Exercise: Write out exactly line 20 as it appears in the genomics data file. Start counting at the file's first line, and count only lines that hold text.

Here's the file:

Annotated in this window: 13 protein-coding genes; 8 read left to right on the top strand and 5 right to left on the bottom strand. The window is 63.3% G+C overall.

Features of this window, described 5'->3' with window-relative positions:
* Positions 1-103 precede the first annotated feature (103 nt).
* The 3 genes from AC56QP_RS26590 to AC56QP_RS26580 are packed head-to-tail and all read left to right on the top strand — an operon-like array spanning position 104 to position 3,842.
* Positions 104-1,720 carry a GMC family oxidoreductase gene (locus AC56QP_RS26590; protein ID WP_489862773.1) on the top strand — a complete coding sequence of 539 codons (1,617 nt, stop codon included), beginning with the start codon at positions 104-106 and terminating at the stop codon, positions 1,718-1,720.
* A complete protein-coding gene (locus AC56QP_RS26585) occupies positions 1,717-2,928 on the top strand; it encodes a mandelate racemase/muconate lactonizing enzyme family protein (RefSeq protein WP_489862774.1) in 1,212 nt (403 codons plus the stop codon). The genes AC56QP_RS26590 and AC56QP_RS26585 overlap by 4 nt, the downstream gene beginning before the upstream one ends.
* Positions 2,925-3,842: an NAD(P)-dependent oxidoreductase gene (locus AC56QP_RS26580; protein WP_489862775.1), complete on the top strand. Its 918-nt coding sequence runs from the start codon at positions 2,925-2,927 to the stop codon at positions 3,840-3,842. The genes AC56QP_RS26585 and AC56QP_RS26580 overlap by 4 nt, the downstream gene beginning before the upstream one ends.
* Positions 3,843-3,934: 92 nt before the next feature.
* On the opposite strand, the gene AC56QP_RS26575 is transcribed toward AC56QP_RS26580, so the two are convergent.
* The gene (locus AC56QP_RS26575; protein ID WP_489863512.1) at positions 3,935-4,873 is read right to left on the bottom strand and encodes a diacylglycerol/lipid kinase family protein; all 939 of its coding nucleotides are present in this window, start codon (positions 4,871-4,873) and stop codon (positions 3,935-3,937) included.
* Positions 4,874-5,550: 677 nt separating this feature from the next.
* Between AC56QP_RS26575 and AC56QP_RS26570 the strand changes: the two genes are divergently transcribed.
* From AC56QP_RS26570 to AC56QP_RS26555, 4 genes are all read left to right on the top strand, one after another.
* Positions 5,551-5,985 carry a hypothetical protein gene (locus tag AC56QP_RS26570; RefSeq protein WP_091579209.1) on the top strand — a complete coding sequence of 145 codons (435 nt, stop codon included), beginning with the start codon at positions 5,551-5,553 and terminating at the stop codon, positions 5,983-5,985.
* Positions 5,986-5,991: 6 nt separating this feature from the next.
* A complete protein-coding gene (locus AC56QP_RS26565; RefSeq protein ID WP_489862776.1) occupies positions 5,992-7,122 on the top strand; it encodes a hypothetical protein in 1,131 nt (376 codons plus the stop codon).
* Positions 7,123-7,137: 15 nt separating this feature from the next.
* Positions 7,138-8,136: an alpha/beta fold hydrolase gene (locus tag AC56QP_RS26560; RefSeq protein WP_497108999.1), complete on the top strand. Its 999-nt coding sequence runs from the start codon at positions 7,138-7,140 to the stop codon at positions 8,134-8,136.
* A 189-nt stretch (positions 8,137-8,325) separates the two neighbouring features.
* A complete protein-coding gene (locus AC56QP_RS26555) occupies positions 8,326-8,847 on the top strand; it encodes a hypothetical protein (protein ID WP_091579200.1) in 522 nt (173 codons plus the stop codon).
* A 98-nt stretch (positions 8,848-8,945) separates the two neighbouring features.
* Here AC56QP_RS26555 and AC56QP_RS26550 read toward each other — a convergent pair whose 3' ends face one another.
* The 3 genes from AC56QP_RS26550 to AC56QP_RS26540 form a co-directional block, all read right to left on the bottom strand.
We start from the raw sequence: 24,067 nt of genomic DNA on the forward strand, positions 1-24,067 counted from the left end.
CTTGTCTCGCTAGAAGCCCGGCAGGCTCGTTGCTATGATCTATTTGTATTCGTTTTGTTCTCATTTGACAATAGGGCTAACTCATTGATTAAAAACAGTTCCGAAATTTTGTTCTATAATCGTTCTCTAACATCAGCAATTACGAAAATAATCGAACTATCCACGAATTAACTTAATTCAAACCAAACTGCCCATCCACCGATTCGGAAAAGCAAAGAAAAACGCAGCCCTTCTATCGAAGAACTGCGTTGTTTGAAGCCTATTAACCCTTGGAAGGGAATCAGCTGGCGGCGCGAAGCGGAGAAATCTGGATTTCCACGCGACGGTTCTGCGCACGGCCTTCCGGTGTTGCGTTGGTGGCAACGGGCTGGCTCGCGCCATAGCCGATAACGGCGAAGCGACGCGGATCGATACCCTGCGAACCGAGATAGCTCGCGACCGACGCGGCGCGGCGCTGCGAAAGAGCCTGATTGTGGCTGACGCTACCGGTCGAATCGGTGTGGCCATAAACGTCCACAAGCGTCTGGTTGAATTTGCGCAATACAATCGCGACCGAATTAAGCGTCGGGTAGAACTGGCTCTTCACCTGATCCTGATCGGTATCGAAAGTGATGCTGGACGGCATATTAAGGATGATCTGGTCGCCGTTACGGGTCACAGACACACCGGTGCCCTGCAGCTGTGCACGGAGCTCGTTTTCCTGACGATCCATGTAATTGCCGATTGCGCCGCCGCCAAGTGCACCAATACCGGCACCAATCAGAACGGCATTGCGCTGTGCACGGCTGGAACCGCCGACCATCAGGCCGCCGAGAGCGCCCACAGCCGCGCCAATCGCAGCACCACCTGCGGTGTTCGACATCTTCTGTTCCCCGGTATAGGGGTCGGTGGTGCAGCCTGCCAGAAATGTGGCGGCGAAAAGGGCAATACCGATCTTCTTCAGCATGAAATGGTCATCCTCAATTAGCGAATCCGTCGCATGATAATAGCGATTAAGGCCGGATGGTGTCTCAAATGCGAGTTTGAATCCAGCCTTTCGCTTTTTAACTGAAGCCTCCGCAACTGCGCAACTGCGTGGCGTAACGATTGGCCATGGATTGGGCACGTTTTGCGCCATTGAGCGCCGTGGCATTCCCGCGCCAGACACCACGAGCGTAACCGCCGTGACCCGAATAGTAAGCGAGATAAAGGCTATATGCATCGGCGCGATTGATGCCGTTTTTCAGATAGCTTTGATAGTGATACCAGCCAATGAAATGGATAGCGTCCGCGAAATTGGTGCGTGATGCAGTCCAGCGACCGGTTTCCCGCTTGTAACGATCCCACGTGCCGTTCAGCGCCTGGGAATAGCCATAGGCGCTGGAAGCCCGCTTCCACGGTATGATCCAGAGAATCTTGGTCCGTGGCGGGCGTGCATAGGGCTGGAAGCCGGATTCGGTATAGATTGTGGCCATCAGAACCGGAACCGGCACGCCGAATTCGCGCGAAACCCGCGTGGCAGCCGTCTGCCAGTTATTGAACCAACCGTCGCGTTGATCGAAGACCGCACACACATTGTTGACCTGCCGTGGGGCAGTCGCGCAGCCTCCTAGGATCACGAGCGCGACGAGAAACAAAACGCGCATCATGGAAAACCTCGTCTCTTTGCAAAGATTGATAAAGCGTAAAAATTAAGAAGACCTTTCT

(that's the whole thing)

* A complete protein-coding gene (locus AC56QP_RS26555) occupies positions 8,326-8,847 on the top strand; it encodes a hypothetical protein (protein ID WP_091579200.1) in 522 nt (173 codons plus the stop codon).